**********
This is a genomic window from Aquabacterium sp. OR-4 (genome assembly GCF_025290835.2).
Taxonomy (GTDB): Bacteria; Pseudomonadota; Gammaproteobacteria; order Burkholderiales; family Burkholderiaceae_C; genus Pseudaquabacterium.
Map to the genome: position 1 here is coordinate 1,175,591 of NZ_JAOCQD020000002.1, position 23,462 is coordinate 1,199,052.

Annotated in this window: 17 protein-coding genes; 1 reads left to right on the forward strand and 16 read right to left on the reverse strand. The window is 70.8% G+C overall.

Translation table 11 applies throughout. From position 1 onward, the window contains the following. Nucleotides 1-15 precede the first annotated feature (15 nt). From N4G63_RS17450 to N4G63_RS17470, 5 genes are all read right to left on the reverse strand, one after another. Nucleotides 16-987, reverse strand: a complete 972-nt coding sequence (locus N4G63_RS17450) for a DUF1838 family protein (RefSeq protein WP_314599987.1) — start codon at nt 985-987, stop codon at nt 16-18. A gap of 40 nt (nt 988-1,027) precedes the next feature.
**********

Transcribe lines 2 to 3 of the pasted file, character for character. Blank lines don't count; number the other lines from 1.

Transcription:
Taxonomy (GTDB): Bacteria; Pseudomonadota; Gammaproteobacteria; order Burkholderiales; family Burkholderiaceae_C; genus Pseudaquabacterium.
Map to the genome: position 1 here is coordinate 1,175,591 of NZ_JAOCQD020000002.1, position 23,462 is coordinate 1,199,052.